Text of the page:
The war of words between Canada’s two big railways heated up on Thursday, as Canadian National Railway Co. accused Canadian Pacific Railway Ltd. of misleading investors in the takeover battle for a U.S. railway.
In a letter to KCS’c chief executive officer and board of directors, CN CEO JJ Ruest accused CP of not being truthful in its campaign to discredit the Montreal company’s takeover offer.
CN is offering about 20 per cent more than CP for KCS – US$29.9-billion. CP has declined to raise its offer and is instead attempting to raise doubts about CN’s operational acumen and its prospects for winning approval from the U.S. regulator.
In a letter to KCS CEO Pat Ottensmeyer and the Missouri railway’s directors on Thursday, CN’s Mr. Ruest pushed back against those claims. He noted CN’s offer was worth more money, and that the voting trust his company has proposed to hold KCS shares before regulatory approval is granted is identical to the one planned by CP.
“Rather than acknowledge the clear and substantial superiority of CN’s proposal for KCS shareholders, CP has sought to distract investors and attack CN’s proposal with a variety of inaccurate and unfounded assertions,” Mr. Ruest said. “CP’s claims are not intended to benefit KCS shareholders, but advance CP’s own interests and deprive KCS shareholders of the full value for their shares.”
CN’s bid for KCS, announced on Tuesday, is an attempt to block the US$25.2-billion deal CP and KCS jointly announced in March. KCS shareholders and then the U.S. Surface Transportation Board would have to approve a cash-and-stock takeover by either Canadian company.
KCS said its board will review CN offer, but has yet to make a decision.
Neither KCS nor CP have set dates for shareholder votes on the takeover. CN shareholders are not required to approve its offer.
Both Canadian railways are using a two-step takeover mechanism long used in the U.S. railway industry known as a voting trust. If shareholders of the target company vote to approve a takeover, the shares are held in trust while the STB reviews the deal’s impact on competition, the public interest and other factors.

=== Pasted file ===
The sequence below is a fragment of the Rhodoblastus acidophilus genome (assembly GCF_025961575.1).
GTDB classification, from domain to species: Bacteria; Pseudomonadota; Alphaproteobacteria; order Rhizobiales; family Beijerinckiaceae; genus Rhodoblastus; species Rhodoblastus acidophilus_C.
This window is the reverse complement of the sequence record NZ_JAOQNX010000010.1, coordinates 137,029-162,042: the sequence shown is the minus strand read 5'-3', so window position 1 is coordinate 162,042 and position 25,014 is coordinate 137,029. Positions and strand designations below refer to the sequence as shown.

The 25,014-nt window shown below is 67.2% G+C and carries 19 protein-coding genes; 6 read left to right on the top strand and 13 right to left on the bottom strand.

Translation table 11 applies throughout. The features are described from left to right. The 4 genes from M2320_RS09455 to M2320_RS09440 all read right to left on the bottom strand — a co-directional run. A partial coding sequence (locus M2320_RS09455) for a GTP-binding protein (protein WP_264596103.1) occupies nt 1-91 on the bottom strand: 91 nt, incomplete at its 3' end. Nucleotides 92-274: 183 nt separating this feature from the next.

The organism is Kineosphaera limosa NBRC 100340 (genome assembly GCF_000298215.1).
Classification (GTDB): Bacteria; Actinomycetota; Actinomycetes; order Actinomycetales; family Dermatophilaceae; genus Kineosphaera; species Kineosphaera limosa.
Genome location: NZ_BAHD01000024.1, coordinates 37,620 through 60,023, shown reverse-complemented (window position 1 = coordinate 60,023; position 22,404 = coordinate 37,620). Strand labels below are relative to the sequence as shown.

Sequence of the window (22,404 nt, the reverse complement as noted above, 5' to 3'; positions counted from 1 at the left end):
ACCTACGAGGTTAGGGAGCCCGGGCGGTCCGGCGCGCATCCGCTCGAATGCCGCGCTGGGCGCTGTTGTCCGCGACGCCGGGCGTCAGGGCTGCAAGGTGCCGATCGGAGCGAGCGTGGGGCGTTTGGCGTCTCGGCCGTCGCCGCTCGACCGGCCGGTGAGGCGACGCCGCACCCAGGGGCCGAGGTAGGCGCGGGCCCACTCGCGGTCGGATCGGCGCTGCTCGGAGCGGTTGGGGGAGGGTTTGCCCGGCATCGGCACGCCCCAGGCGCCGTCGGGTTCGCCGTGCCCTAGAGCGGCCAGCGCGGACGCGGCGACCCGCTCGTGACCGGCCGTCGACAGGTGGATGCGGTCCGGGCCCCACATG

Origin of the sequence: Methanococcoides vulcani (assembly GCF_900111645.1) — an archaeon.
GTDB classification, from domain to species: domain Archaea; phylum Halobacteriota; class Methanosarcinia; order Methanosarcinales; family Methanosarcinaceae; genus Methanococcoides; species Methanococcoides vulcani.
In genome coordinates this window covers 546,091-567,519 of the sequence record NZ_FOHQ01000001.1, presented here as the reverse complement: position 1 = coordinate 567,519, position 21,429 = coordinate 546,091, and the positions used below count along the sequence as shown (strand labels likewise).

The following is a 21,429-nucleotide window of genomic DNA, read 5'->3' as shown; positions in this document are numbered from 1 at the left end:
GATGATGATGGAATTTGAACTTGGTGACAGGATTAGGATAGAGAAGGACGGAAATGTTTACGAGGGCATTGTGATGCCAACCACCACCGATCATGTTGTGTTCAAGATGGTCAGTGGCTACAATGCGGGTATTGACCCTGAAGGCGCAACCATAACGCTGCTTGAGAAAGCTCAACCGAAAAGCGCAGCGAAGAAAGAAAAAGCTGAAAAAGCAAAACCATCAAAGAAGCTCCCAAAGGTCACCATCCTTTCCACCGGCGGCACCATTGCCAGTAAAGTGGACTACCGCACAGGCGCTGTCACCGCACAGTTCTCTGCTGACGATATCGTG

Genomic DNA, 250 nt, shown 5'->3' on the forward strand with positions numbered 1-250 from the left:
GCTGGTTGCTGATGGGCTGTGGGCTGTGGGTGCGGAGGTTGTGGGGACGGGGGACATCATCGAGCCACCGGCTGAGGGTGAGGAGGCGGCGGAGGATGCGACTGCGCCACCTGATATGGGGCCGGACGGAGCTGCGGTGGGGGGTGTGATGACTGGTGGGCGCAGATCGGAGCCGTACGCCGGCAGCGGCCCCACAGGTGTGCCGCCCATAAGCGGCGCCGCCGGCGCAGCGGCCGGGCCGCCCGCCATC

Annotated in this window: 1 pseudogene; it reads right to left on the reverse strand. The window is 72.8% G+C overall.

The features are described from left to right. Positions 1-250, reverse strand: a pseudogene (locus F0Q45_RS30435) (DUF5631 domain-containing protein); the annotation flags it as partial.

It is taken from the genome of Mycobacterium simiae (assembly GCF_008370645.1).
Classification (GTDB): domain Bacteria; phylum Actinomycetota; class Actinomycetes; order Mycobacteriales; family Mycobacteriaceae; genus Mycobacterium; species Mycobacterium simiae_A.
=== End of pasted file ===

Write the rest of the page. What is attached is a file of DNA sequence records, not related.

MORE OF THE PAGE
The trust is intended to preserve the target’s independence and ensure it continues to serve vital industries during a typically lengthy STB review.
Keith Creel, CP’s top executive, on Wednesday launched a scathing attack on CN and its prospects for winning approval of its trust plan, and the impact on rail customers. He called CN’s higher offer “fool’s gold” that KCS investors would never see, alleging the STB would reject the proposed trust structure and the deal itself.
However, Mr. Ruest noted the CN trust structure is identical to that proposed by CP, and both are likely to be approved. “CP’s deliberately misleading claims to the contrary are not correct,” Mr. Ruest said.
Scotiabank analyst Konark Gupta said CP appears confident its lower offer will succeed “based on its merits. It appears that CP may not be interested in raising the bid,” he said, unless KCS signals its support for CN’s offer.
KCS, the smallest of the big seven railways in North America, offers either Canadian carrier a network that extends south from Missouri to Texas, the Gulf coast and deep into Mexico. The Canadian railways say they want to capitalize on North American free trade, which has shifted the flow goods to north-south from east-west.
CP, which already shares a rail yard with KCS in Kansas City, has received support for its proposal from hundreds of rail customers and other stakeholders. In letters to the STB, the shippers say connecting the two carriers will open new markets and improve service by eliminating train handovers and delays.
CN, which notified the STB of its plan to apply for approval of the proposed takeover on April 20, has received support and opposition from railway customers.
EuroChem North America Corp. said it opposes CN’s plan because both KCS and CN serve ports on the U.S. Gulf of Mexico, and the takeover would lead to a reduction in competition. The North Dakota Grain Dealers Association said it would benefit from the CP-KCS takeover, but opposes the CN-KCS deal. “A CN-KCS combination would do nothing to benefit North Dakota shippers but would instead decrease competition overall,” the group said.
Lottridge Tire and Retreading Inc., an Ontario-based supplier to the rail industry, said it supports CN’s bid for KCS because it would foster growth in north-south trade and offer environmental benefits by replacing truck traffic with an improved rail network.
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